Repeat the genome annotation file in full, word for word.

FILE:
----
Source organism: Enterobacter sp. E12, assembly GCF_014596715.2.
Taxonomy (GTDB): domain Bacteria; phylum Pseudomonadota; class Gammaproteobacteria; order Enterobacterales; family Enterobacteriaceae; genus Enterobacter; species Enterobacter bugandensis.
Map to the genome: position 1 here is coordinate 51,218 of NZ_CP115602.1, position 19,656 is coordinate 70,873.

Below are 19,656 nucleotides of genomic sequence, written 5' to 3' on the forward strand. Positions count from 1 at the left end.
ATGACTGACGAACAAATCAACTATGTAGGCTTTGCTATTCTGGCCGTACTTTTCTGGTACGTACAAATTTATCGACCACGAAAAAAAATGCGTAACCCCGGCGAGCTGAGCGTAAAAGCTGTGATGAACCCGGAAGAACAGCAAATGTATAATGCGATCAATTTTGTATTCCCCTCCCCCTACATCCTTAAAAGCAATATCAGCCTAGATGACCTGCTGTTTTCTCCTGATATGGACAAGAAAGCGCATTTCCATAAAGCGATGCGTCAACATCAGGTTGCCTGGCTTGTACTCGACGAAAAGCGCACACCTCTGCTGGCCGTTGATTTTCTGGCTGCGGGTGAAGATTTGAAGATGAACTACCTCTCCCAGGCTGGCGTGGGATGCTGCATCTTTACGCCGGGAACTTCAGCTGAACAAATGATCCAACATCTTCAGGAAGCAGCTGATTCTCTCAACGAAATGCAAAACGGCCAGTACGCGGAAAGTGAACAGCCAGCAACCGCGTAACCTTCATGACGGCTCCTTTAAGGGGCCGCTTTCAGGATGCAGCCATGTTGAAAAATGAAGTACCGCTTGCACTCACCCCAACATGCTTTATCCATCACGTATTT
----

Source organism: Enterobacter sp. E12, assembly GCF_014596715.2.
Taxonomy (GTDB): domain Bacteria; phylum Pseudomonadota; class Gammaproteobacteria; order Enterobacterales; family Enterobacteriaceae; genus Enterobacter; species Enterobacter bugandensis.
Map to the genome: position 1 here is coordinate 51,218 of NZ_CP115602.1, position 19,656 is coordinate 70,873.

Below are 19,656 nucleotides of genomic sequence, written 5' to 3' on the forward strand. Positions count from 1 at the left end.
ATGACTGACGAACAAATCAACTATGTAGGCTTTGCTATTCTGGCCGTACTTTTCTGGTACGTACAAATTTATCGACCACGAAAAAAAATGCGTAACCCCGGCGAGCTGAGCGTAAAAGCTGTGATGAACCCGGAAGAACAGCAAATGTATAATGCGATCAATTTTGTATTCCCCTCCCCCTACATCCTTAAAAGCAATATCAGCCTAGATGACCTGCTGTTTTCTCCTGATATGGACAAGAAAGCGCATTTCCATAAAGCGATGCGTCAACATCAGGTTGCCTGGCTTGTACTCGACGAAAAGCGCACACCTCTGCTGGCCGTTGATTTTCTGGCTGCGGGTGAAGATTTGAAGATGAACTACCTCTCCCAGGCTGGCGTGGGATGCTGCATCTTTACGCCGGGAACTTCAGCTGAACAAATGATCCAACATCTTCAGGAAGCAGCTGATTCTCTCAACGAAATGCAAAACGGCCAGTACGCGGAAAGTGAACAGCCAGCAACCGCGTAACCTTCATGACGGCTCCTTTAAGGGGCCGCTTTCAGGATGCAGCCATGTTGAAAAATGAAGTACCGCTTGCACTCACCCCAACATGCTTTATCCATCACGTATTT